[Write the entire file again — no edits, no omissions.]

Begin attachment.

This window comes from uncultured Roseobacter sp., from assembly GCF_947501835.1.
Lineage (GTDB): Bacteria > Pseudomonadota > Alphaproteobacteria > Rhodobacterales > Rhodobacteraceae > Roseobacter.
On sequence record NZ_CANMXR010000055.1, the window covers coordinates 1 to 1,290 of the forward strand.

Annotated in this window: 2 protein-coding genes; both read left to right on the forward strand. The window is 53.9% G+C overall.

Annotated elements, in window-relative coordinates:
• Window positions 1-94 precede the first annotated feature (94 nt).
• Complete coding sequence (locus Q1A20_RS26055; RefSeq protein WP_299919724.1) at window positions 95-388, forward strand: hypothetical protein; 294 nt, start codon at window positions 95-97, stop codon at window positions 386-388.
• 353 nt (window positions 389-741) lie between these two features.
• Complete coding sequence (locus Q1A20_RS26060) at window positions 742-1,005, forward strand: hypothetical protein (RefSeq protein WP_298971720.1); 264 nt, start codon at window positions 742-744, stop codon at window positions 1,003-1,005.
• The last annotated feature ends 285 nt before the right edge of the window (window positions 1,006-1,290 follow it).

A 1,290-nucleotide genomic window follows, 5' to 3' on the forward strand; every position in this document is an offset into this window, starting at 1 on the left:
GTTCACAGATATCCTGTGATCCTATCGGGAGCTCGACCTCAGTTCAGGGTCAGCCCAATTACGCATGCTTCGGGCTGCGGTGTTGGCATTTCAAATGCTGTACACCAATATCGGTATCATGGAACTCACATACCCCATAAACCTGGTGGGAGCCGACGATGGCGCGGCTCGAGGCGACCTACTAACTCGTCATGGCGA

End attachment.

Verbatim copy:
This window comes from uncultured Roseobacter sp., from assembly GCF_947501835.1.
Lineage (GTDB): Bacteria > Pseudomonadota > Alphaproteobacteria > Rhodobacterales > Rhodobacteraceae > Roseobacter.
On sequence record NZ_CANMXR010000055.1, the window covers coordinates 1 to 1,290 of the forward strand.

Annotated in this window: 2 protein-coding genes; both read left to right on the forward strand. The window is 53.9% G+C overall.

Annotated elements, in window-relative coordinates:
• Window positions 1-94 precede the first annotated feature (94 nt).
• Complete coding sequence (locus Q1A20_RS26055; RefSeq protein WP_299919724.1) at window positions 95-388, forward strand: hypothetical protein; 294 nt, start codon at window positions 95-97, stop codon at window positions 386-388.
• 353 nt (window positions 389-741) lie between these two features.
• Complete coding sequence (locus Q1A20_RS26060) at window positions 742-1,005, forward strand: hypothetical protein (RefSeq protein WP_298971720.1); 264 nt, start codon at window positions 742-744, stop codon at window positions 1,003-1,005.
• The last annotated feature ends 285 nt before the right edge of the window (window positions 1,006-1,290 follow it).

A 1,290-nucleotide genomic window follows, 5' to 3' on the forward strand; every position in this document is an offset into this window, starting at 1 on the left:
GTTCACAGATATCCTGTGATCCTATCGGGAGCTCGACCTCAGTTCAGGGTCAGCCCAATTACGCATGCTTCGGGCTGCGGTGTTGGCATTTCAAATGCTGTACACCAATATCGGTATCATGGAACTCACATACCCCATAAACCTGGTGGGAGCCGACGATGGCGCGGCTCGAGGCGACCTACTAACTCGTCATGGCGA